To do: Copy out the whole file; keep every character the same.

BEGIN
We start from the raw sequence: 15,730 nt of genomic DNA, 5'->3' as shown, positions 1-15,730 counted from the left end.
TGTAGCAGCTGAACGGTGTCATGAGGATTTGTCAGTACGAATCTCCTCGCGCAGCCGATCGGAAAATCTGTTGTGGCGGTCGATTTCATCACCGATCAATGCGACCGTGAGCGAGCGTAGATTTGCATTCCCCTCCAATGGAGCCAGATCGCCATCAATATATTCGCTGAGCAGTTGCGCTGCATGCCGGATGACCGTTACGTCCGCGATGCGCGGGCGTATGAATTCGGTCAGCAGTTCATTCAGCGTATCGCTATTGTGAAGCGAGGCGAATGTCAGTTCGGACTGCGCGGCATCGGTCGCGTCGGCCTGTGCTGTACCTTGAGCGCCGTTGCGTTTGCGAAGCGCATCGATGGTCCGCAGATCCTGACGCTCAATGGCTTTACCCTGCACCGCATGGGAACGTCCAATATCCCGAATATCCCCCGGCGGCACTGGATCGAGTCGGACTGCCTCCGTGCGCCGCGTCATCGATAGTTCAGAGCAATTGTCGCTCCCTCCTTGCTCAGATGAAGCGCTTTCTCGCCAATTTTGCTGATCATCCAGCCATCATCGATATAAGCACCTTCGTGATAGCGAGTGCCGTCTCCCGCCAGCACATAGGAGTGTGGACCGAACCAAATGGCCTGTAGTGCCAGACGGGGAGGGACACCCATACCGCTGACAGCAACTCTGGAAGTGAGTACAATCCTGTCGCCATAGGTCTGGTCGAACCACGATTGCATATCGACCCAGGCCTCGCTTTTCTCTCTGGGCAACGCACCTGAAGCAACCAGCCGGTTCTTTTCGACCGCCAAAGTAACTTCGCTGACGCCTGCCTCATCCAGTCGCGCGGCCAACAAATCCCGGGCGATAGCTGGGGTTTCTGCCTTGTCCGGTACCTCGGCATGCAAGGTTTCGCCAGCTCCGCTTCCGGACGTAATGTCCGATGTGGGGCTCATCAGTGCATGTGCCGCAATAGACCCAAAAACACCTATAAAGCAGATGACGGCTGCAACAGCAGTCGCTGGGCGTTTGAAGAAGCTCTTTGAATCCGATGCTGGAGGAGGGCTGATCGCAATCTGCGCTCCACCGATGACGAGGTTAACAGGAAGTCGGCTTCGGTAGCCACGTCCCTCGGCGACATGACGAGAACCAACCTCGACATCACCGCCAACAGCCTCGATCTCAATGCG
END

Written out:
We start from the raw sequence: 15,730 nt of genomic DNA, 5'->3' as shown, positions 1-15,730 counted from the left end.
TGTAGCAGCTGAACGGTGTCATGAGGATTTGTCAGTACGAATCTCCTCGCGCAGCCGATCGGAAAATCTGTTGTGGCGGTCGATTTCATCACCGATCAATGCGACCGTGAGCGAGCGTAGATTTGCATTCCCCTCCAATGGAGCCAGATCGCCATCAATATATTCGCTGAGCAGTTGCGCTGCATGCCGGATGACCGTTACGTCCGCGATGCGCGGGCGTATGAATTCGGTCAGCAGTTCATTCAGCGTATCGCTATTGTGAAGCGAGGCGAATGTCAGTTCGGACTGCGCGGCATCGGTCGCGTCGGCCTGTGCTGTACCTTGAGCGCCGTTGCGTTTGCGAAGCGCATCGATGGTCCGCAGATCCTGACGCTCAATGGCTTTACCCTGCACCGCATGGGAACGTCCAATATCCCGAATATCCCCCGGCGGCACTGGATCGAGTCGGACTGCCTCCGTGCGCCGCGTCATCGATAGTTCAGAGCAATTGTCGCTCCCTCCTTGCTCAGATGAAGCGCTTTCTCGCCAATTTTGCTGATCATCCAGCCATCATCGATATAAGCACCTTCGTGATAGCGAGTGCCGTCTCCCGCCAGCACATAGGAGTGTGGACCGAACCAAATGGCCTGTAGTGCCAGACGGGGAGGGACACCCATACCGCTGACAGCAACTCTGGAAGTGAGTACAATCCTGTCGCCATAGGTCTGGTCGAACCACGATTGCATATCGACCCAGGCCTCGCTTTTCTCTCTGGGCAACGCACCTGAAGCAACCAGCCGGTTCTTTTCGACCGCCAAAGTAACTTCGCTGACGCCTGCCTCATCCAGTCGCGCGGCCAACAAATCCCGGGCGATAGCTGGGGTTTCTGCCTTGTCCGGTACCTCGGCATGCAAGGTTTCGCCAGCTCCGCTTCCGGACGTAATGTCCGATGTGGGGCTCATCAGTGCATGTGCCGCAATAGACCCAAAAACACCTATAAAGCAGATGACGGCTGCAACAGCAGTCGCTGGGCGTTTGAAGAAGCTCTTTGAATCCGATGCTGGAGGAGGGCTGATCGCAATCTGCGCTCCACCGATGACGAGGTTAACAGGAAGTCGGCTTCGGTAGCCACGTCCCTCGGCGACATGACGAGAACCAACCTCGACATCACCGCCAACAGCCTCGATCTCAATGCG